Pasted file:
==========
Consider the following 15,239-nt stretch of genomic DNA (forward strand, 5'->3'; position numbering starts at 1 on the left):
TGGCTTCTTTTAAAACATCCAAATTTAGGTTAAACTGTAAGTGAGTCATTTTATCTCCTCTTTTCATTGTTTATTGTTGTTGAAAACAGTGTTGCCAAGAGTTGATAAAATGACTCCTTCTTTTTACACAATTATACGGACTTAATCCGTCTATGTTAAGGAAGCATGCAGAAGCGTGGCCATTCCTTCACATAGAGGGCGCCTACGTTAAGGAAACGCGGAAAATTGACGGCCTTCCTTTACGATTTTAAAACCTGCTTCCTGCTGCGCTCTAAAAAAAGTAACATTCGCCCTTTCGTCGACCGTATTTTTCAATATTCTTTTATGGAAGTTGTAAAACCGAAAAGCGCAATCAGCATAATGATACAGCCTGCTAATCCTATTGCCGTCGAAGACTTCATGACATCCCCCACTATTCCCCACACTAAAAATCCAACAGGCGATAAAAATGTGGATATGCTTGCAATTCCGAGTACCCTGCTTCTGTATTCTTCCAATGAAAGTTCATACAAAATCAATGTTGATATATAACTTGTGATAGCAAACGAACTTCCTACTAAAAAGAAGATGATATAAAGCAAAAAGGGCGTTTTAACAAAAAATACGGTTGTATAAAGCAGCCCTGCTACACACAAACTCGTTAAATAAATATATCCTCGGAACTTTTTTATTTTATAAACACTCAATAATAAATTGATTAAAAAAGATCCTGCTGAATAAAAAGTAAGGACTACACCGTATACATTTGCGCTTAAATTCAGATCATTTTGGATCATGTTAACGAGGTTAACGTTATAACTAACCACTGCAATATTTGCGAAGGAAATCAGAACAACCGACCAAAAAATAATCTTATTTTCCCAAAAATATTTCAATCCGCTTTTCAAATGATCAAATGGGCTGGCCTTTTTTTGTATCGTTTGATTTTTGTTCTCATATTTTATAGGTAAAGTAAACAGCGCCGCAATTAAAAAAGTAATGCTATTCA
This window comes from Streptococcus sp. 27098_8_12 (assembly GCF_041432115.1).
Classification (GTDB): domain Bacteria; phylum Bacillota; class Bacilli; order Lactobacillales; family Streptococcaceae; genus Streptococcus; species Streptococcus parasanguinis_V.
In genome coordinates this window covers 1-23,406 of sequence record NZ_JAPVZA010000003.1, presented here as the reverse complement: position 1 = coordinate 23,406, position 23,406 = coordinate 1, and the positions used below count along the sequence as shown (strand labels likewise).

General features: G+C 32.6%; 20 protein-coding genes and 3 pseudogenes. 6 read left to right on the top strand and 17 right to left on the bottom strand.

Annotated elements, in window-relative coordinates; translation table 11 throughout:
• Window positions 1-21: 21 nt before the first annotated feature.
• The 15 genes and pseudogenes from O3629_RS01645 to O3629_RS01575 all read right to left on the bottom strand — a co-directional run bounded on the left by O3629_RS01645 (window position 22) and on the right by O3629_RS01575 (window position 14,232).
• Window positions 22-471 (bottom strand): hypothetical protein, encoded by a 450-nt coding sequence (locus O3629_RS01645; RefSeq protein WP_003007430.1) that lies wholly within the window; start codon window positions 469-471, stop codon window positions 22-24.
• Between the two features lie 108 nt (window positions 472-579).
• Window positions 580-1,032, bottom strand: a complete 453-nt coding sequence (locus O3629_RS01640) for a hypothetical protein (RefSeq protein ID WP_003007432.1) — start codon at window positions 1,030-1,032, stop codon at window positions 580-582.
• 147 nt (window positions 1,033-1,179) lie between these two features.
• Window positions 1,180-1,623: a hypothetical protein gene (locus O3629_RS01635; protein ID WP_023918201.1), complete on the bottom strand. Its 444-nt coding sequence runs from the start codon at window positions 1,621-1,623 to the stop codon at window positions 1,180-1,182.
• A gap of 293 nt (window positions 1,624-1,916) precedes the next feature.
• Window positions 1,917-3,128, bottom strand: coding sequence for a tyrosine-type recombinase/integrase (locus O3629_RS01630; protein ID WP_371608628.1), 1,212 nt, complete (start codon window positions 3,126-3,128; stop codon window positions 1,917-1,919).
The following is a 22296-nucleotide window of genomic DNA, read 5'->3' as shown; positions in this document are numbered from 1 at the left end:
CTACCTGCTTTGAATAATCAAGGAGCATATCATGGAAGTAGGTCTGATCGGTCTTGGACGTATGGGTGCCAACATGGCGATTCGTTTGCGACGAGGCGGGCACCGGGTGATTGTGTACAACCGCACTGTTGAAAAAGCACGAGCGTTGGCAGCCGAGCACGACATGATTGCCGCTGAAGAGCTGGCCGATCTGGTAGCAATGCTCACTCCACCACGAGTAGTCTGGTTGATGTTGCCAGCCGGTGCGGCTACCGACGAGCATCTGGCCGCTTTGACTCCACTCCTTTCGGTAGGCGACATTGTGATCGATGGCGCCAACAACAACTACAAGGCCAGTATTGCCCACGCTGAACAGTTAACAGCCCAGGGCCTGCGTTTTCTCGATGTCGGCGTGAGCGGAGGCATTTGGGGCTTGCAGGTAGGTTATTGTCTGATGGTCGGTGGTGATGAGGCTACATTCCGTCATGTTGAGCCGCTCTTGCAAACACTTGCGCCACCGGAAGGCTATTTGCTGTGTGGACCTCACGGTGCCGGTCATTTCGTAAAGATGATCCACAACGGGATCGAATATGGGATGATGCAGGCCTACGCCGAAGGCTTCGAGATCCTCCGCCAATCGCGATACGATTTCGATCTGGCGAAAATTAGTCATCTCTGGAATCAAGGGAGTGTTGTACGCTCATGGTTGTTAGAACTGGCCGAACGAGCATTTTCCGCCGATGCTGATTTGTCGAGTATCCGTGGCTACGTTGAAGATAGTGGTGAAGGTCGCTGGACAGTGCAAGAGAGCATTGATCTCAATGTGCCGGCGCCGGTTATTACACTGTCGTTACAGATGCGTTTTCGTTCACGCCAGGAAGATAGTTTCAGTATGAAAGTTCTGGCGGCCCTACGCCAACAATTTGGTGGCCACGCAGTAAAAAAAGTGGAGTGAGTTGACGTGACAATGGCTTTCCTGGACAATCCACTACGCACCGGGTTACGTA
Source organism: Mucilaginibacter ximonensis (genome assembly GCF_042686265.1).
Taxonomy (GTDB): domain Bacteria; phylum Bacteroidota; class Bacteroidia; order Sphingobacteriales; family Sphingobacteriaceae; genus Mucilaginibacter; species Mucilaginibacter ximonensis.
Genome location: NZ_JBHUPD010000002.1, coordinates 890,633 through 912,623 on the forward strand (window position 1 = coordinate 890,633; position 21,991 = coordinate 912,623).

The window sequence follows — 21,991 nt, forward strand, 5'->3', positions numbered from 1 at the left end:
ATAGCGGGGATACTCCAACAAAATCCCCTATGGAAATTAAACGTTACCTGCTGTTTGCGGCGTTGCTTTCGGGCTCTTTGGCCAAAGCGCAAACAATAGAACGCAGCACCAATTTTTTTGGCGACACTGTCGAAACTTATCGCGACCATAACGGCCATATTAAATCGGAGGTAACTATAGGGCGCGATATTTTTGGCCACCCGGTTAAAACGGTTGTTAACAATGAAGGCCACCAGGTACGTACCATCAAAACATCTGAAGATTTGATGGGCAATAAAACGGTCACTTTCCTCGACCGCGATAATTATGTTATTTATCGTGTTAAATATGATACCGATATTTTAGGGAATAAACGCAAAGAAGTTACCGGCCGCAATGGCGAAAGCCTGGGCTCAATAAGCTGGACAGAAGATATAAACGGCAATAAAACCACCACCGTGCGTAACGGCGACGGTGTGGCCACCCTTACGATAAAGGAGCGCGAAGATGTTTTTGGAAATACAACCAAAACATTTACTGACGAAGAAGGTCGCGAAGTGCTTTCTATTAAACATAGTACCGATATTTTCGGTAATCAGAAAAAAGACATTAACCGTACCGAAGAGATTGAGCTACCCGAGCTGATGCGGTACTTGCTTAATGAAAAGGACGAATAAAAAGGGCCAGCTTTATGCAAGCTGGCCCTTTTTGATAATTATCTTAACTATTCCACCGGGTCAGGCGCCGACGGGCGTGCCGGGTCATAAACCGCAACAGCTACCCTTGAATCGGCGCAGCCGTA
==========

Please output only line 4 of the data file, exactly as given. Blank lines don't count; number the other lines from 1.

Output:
Classification (GTDB): domain Bacteria; phylum Bacillota; class Bacilli; order Lactobacillales; family Streptococcaceae; genus Streptococcus; species Streptococcus parasanguinis_V.